Zebedee is a small hand-held device that consists of a lightweight LiDAR scanner with 30m (100ft) maximum range and a industrial-grade MEMS inertial measurement unit (IMU) mounted on a simple spring mechanism. As an operator holding the device moves through the environment, the scanner loosely oscillates about the spring, thereby producing a rotation that converts the LiDAR's inherent 2D scanning plane into a local 3D field of view. With the use of proprietary software, the range measurements can be projected into a common coordinate frame to generate an accurate 3D point cloud in real-time. To achieve this result, the software must estimate the six degree of freedom (6DoF) trajectory of the scanner on top of the spring solely from the available range and inertial data.
The challenge of concurrently building a map and estimating motion in an unknown environment without an external reference system is a well-known problem in the robotics community called Simultaneous Localization and Mapping (SLAM). The general operating principle behind Zebedee can be understood by considering the simplified example of a range sensor measuring the surface of a flat wall. As the sensor moves towards the wall, the range measurements associated with that surface decrease in magnitude. The motion towards the wall can therefore be inferred by the observed change in distance to the wall. By integrating thousands of similar relative observations of many surfaces over time, and making reasonable assumptions about the platform’s dynamics, the 6DoF trajectory of the sensor can be estimated with considerable accuracy. The oscillatory behavior of Zebedee ensures that surfaces are re-observed at a sufficient frequency to estimate the sensor motion while the operator moves at a walking pace.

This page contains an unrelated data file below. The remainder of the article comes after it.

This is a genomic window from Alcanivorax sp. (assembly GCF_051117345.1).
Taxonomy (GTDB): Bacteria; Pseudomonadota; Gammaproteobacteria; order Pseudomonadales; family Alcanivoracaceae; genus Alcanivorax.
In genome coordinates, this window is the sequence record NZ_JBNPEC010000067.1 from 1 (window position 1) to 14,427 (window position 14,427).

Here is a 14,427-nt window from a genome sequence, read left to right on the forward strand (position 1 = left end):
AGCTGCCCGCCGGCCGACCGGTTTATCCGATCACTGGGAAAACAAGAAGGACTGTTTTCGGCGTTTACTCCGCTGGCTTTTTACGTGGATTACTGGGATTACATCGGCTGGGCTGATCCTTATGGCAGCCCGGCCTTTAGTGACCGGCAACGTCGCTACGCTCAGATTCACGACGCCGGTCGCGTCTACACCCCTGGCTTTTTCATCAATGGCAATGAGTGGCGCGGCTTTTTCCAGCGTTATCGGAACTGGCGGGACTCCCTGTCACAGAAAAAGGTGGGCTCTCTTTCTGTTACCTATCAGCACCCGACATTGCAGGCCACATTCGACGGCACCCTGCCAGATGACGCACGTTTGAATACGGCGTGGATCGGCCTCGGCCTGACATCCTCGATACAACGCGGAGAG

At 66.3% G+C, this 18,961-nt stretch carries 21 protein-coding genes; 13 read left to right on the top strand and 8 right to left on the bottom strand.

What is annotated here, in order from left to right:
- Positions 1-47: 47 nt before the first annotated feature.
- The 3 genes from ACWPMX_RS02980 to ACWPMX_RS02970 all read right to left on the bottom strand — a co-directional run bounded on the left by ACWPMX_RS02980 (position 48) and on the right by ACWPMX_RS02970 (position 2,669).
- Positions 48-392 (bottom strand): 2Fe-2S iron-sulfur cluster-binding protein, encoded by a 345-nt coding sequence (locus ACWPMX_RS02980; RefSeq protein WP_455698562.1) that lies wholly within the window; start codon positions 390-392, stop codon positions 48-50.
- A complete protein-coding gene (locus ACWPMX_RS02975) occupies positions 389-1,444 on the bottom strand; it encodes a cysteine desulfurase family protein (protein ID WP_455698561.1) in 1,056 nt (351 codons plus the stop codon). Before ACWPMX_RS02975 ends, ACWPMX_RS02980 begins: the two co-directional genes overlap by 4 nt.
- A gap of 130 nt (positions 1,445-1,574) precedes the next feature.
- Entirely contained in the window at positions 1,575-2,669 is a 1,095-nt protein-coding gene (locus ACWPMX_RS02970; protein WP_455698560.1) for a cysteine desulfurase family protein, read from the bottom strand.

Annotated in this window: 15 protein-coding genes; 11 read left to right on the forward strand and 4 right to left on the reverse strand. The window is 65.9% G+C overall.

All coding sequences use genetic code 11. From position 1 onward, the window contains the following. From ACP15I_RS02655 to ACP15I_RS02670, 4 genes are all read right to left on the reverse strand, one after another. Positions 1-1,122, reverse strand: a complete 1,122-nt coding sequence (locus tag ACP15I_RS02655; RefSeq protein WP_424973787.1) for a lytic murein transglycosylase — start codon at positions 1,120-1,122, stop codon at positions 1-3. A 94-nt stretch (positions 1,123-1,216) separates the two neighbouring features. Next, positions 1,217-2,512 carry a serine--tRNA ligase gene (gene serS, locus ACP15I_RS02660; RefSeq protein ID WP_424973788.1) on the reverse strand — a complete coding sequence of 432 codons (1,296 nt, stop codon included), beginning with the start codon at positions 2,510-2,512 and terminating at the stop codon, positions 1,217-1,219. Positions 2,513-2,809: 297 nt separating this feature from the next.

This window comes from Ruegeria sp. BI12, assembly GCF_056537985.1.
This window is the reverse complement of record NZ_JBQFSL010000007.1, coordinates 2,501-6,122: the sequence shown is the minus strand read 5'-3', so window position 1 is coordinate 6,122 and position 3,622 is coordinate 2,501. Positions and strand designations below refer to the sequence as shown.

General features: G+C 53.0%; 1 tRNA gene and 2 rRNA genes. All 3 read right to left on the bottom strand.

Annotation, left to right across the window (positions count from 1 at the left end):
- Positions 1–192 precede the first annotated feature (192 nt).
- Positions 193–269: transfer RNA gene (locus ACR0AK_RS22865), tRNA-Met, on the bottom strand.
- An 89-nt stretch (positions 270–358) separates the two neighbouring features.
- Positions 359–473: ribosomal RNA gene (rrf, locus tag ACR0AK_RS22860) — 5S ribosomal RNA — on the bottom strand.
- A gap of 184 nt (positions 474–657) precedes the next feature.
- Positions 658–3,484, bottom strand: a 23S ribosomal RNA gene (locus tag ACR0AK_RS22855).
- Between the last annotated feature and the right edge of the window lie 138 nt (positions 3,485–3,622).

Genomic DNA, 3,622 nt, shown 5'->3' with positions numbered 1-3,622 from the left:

Zebedee’s ability to self-localize enables its use in indoor, underground, and otherwise covered environments such as dense forest. In contrast, traditional mobile mapping systems utilize independent positioning systems, which in most cases consist of a combination of GPS and high-quality inertial sensors or tripod mounted tracking systems. Systems relying on GPS will not function indoors over the long-term---even the available high-end inertial systems will drift significantly over time without an external reference, and tripod based trackers are limited by range and line-of-sight.
As a handheld sensor, Zebedee can go almost anywhere a human can. Its simple mechanical design results in a lightweight package of under 400g. In addition to the handheld hardware, a data acquisition computer and small battery (sufficient for a full day of operation) can be stored in a wearable unit, such as a backpack. Unlike wheeled mobile platforms, Zebedee can be operated on stairways and on rough terrain, allowing for seamless mapping between levels, interiors and exteriors, and multiple buildings. Our proprietary SLAM algorithm does not require any particular artificial structure such as flat walls, floors, or ceilings; therefore, both natural and built environments can be mapped.
Zebedee: Design of a Spring-Mounted 3D Range Sensor with Application to Mobile Mapping, IEEE Transactions on Robotics, 2012, to appear. http://dl.dropbox.com/u/7114463/final_versions/bosse_tro2012.pdf
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